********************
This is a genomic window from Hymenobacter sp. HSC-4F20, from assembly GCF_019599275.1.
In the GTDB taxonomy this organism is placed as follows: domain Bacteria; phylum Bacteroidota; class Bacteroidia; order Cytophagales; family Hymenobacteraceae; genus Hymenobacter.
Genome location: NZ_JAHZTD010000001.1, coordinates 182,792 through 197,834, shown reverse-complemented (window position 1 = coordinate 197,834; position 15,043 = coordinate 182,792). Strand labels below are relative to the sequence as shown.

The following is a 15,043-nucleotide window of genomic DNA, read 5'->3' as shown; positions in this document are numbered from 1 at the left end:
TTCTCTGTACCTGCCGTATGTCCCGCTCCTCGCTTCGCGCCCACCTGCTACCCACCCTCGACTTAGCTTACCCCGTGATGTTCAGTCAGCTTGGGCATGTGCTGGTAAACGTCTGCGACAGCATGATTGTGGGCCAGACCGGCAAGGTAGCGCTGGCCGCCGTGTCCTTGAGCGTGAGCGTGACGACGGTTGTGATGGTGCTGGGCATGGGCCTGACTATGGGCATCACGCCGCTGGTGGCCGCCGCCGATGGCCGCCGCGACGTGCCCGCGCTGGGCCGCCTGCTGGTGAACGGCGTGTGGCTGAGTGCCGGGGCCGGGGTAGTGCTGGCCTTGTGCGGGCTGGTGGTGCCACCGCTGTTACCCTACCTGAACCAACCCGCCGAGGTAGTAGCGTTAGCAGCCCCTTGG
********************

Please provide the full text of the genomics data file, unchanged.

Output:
This is a genomic window from Hymenobacter sp. HSC-4F20, from assembly GCF_019599275.1.
In the GTDB taxonomy this organism is placed as follows: domain Bacteria; phylum Bacteroidota; class Bacteroidia; order Cytophagales; family Hymenobacteraceae; genus Hymenobacter.
Genome location: NZ_JAHZTD010000001.1, coordinates 182,792 through 197,834, shown reverse-complemented (window position 1 = coordinate 197,834; position 15,043 = coordinate 182,792). Strand labels below are relative to the sequence as shown.

The following is a 15,043-nucleotide window of genomic DNA, read 5'->3' as shown; positions in this document are numbered from 1 at the left end:
TTCTCTGTACCTGCCGTATGTCCCGCTCCTCGCTTCGCGCCCACCTGCTACCCACCCTCGACTTAGCTTACCCCGTGATGTTCAGTCAGCTTGGGCATGTGCTGGTAAACGTCTGCGACAGCATGATTGTGGGCCAGACCGGCAAGGTAGCGCTGGCCGCCGTGTCCTTGAGCGTGAGCGTGACGACGGTTGTGATGGTGCTGGGCATGGGCCTGACTATGGGCATCACGCCGCTGGTGGCCGCCGCCGATGGCCGCCGCGACGTGCCCGCGCTGGGCCGCCTGCTGGTGAACGGCGTGTGGCTGAGTGCCGGGGCCGGGGTAGTGCTGGCCTTGTGCGGGCTGGTGGTGCCACCGCTGTTACCCTACCTGAACCAACCCGCCGAGGTAGTAGCGTTAGCAGCCCCTTGG